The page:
In this randomized controlled trial in general practice, we were unable to show that antibiotic treatment with amoxicillin-clavulanate improves time to cure in adults with clinically diagnosed acute rhinosinusitis. We also found no difference in the number of days during which rhinosinusitis restricted activities at home or work. Patients treated with antibiotics tended to report more adverse effects, particularly diarrhea, during the first week.
Our study has several limitations. First, time to cure could be insensitive to any treatment difference, because there were only 2 measurements during the period when cure typically takes place (within 14 days). We decided not to use patient diaries, because we believed that patients might not complete these at the prespecified time points. In practice, this limitation is unlikely to affect the findings of our study. Any appreciable difference in the rate of cure between amoxicillin-clavulanate and placebo should have been seen at either 7 or 14 days but was not. Second, the prevalence of acute bacterial rhinosinusitis is likely to have been lower in our trial than anticipated. The inclusion criteria of our trial had to be modified, because we could not recruit enough patients with a positive rhinoscopy result. The study physicians were experienced, highly motivated general practitioners trained for this trial. A lack of technical skill is therefore unlikely to be the reason for this slow recruitment. In addition, US guidelines recommend treatment of acute rhinosinusitis with antibiotics only after 7 days of symptoms or in patients with severe facial pain irrespective of the duration.13 In our trial, only 32% of patients had a history of 7 days or more of rhinosinusitis-related symptoms. Therefore, both the necessary modification of the inclusion criteria and the short duration of symptoms suggest a lower prevalence of bacterial rhinosinusitis than planned, reducing the power of this trial to detect differences between treatments.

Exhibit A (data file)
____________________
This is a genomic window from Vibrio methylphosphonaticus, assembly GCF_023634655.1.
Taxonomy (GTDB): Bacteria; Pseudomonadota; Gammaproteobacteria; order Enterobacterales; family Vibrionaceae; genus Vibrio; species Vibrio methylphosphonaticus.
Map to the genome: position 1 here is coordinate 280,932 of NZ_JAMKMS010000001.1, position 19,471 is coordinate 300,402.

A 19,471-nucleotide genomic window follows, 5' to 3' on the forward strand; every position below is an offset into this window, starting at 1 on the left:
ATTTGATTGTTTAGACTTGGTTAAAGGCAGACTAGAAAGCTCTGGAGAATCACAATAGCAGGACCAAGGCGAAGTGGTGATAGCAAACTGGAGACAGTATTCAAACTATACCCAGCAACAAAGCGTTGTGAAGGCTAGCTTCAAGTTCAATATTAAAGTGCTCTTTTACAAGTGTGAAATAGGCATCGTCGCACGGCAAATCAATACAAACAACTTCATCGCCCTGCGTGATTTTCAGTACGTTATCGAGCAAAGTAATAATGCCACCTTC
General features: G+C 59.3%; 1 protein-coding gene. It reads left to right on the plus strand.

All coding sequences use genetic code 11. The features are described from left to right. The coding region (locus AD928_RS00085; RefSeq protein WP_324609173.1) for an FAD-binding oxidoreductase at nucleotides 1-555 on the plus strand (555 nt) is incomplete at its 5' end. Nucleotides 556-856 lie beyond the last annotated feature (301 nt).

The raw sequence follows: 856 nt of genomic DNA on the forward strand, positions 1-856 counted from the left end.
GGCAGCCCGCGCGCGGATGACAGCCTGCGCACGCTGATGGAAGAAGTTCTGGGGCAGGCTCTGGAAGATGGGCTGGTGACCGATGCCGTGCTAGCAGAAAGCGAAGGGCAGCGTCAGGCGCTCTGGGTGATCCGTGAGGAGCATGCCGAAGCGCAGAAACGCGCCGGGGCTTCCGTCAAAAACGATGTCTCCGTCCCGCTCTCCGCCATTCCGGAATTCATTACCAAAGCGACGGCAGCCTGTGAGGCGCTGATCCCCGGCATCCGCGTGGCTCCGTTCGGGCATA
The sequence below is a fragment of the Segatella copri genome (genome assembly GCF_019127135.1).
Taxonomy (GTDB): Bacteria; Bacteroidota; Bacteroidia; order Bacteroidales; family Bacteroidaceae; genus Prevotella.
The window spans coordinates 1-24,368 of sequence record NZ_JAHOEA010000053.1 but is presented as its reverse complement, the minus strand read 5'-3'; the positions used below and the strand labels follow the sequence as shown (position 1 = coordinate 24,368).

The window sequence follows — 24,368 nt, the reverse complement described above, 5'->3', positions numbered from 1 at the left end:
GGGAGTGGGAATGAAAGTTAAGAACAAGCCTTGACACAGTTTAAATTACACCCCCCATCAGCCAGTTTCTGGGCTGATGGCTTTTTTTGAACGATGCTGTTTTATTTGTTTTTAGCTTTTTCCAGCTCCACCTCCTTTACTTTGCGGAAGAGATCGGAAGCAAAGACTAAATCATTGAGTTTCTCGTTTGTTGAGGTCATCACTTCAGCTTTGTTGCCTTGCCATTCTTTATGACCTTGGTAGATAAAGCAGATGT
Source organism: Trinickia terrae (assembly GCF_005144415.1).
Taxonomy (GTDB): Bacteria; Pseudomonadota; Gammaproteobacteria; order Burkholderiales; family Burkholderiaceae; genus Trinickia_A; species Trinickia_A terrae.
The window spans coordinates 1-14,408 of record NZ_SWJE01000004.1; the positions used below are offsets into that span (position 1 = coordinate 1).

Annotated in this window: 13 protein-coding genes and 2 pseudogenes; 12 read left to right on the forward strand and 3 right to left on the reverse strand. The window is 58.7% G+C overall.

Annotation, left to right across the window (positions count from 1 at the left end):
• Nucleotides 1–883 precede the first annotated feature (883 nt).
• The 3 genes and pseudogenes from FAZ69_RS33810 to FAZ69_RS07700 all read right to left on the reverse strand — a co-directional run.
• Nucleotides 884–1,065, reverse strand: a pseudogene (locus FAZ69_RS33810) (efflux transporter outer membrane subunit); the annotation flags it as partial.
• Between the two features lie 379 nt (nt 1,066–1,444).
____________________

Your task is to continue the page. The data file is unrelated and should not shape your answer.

We do not believe that bacterial infection with resistant strains could be an explanation for the negative findings of this study. Amoxicillin-clavulanate shows excellent activities against Streptococcus pneumoniae, Haemophilus influenzae, and Moraxella catarrhalis, the most common bacteria in upper respiratory tract infection and acute bacterial rhinosinusitis. In Switzerland, prevalence of penicillin resistance against S pneumoniae is approximately 5% and β-lactamase production in H influenzae and M catarrhalis is lower compared with most other European countries.14